There are a huge number of news stories coming from and around Israel. Some of them are important and some of them are noise. Here are two that are important. They represent issues that will not go away:
1. The Arab riots around the Temple Mount, inflamed by the Islamic Movement in Israel, have blended religious and nationalistic motives:
[Islamic Movement head Sheik Raed] Salah told Haaretz on Monday that the clashes would last as long as Israel’s “occupation” of the city and Al-Aqsa Mosque continued. He said the Israeli government must understand that using force does not grant it rights to Al-Aqsa Mosque or anywhere else in East Jerusalem, and that the key to achieving calm in the area is an Israeli “withdrawal.”
“No one has rights to the Al-Aqsa Mosque other than the Muslims. The mosque compound is Muslim, Palestinian and Arab, and Israel has no rights to the mosque or East Jerusalem,” he said. — Ha’aretz
Islamization and political radicalization of ‘Israeli Arabs’, not just in East Jerusalem, represent a growing threat to Israel’s ability to get along with its Arab minority. The problems posed by this group of 1.5 million are often ignored, but in the long term represent a threat as great as the external ones Israel faces. It’s especially problematic that the radicalization is growing not just among the lower classes, but also among the intellectual elite who — funded by foreign sources — are in the process of developing a political and legal rationale for anti-Zionist demands.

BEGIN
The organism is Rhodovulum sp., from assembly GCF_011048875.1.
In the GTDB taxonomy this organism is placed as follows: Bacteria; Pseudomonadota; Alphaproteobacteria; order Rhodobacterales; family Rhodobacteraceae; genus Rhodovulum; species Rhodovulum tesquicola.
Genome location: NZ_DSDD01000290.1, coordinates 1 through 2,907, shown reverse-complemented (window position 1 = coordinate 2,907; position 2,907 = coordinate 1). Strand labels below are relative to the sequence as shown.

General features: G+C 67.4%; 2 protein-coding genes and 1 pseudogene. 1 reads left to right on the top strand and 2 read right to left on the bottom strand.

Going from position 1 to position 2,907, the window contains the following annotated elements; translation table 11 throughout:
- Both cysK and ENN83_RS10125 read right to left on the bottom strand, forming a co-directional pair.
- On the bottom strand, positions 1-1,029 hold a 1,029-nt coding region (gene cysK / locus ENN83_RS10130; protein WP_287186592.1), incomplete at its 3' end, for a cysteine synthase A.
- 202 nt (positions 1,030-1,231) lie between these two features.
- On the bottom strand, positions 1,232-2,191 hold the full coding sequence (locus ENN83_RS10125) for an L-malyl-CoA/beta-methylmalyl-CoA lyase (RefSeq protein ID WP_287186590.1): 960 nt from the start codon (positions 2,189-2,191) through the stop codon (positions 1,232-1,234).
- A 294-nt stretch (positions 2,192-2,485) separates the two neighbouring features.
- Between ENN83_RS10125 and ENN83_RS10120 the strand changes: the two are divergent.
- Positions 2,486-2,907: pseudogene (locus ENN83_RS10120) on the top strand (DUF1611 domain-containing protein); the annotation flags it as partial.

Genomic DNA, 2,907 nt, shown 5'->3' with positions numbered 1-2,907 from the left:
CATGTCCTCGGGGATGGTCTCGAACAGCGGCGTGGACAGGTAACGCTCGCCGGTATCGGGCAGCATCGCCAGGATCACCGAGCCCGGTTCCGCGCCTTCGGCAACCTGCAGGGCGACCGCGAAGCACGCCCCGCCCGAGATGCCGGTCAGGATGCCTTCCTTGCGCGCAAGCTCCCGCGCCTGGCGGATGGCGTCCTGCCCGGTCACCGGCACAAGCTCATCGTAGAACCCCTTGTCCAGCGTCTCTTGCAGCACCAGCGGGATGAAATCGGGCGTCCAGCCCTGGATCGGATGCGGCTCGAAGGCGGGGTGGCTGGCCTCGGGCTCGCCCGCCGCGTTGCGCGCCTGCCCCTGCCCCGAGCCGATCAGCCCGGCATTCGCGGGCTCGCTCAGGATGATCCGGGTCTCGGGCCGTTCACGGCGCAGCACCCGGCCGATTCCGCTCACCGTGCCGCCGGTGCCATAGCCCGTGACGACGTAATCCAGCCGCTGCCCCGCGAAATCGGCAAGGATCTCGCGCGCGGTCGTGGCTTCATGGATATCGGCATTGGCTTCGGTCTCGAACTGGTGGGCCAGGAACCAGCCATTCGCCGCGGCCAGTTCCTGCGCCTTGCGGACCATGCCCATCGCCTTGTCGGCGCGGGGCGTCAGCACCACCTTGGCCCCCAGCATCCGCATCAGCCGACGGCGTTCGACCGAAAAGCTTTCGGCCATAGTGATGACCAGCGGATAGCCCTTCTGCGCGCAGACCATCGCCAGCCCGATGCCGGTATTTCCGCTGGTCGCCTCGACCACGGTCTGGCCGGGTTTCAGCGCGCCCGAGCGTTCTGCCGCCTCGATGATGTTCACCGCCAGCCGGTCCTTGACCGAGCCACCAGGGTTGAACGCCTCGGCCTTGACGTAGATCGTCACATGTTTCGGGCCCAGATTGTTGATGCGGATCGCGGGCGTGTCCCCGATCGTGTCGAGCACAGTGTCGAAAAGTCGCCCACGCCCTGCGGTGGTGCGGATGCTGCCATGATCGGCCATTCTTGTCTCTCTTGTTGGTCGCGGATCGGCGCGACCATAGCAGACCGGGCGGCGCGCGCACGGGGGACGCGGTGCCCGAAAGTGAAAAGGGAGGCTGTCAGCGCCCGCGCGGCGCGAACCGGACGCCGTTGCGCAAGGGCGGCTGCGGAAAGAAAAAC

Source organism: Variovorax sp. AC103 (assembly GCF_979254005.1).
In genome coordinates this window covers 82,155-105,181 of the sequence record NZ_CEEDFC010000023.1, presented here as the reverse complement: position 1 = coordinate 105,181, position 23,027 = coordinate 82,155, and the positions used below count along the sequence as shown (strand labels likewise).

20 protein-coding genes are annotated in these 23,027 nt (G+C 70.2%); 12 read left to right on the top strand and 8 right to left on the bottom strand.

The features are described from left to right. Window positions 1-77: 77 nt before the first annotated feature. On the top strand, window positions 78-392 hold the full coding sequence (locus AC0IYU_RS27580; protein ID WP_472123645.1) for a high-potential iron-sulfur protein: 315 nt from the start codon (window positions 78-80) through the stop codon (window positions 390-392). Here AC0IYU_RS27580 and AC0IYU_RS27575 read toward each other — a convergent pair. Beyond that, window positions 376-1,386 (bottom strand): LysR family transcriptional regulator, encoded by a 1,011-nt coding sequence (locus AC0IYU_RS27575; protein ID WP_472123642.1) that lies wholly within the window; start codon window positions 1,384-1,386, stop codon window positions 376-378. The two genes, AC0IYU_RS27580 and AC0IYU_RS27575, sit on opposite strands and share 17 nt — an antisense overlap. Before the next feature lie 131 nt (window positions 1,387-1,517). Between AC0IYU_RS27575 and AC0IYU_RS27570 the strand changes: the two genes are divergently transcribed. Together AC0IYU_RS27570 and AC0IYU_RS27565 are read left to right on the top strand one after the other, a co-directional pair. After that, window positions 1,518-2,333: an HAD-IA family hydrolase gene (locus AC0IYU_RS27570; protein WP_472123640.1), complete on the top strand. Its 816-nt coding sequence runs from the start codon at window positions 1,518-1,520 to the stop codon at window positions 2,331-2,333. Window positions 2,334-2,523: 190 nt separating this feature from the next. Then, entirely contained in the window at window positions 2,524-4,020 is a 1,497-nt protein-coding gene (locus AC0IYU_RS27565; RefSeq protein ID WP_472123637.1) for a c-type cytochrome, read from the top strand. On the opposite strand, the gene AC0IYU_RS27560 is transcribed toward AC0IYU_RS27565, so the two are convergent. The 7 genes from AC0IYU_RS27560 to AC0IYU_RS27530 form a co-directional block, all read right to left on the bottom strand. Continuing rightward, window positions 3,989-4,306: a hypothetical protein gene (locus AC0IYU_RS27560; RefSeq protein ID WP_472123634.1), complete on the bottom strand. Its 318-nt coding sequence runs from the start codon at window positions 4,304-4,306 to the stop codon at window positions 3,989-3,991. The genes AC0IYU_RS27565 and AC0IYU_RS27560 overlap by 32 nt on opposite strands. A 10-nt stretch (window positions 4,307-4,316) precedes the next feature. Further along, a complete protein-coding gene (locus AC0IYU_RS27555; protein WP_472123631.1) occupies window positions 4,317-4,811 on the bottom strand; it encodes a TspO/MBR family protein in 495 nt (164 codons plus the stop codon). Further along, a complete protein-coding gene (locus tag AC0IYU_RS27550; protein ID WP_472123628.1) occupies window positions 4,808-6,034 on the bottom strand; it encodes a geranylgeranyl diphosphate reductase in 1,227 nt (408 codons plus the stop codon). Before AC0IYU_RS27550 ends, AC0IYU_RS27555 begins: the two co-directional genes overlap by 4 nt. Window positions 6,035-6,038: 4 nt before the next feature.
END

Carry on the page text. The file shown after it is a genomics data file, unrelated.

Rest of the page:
2. Mahmoud Abbas has been under attack for giving in to pressure to drop demands to present the Goldstone Commission report to the International Criminal Court:
…in Geneva Friday, Abbas, under pressure from the United States and Israel, agreed to defer a U.N. Human Rights Council vote on the report until next March, effectively burying it.
The story has outraged Palestinians across the political spectrum. Abbas is being accused of treachery. Even his moderate Fatah colleagues have publicly expressed their dismay.
There were demonstrations Monday in Ramallah, where protestors [sic] called for his resignation: “Listen Abbas, our people’s blood is not spilled in vain.”
Abbas’ Fatah, which controls the Palestinian Authority, is currently in Egyptian-brokered unity negotiations with Hamas. This issue further weakens his position. The US is struggling to support Abbas, by pumping money into the West Bank economy. The unity plan calls for elections sometime next year, and if it is signed it is certain — regardless of who wins the elections — that the result will be further legitimization for Hamas.
Ultimately there is no non-military solution for Hamas. This is why the failure to finish Operation Cast Lead and destroy Hamas was so unfortunate.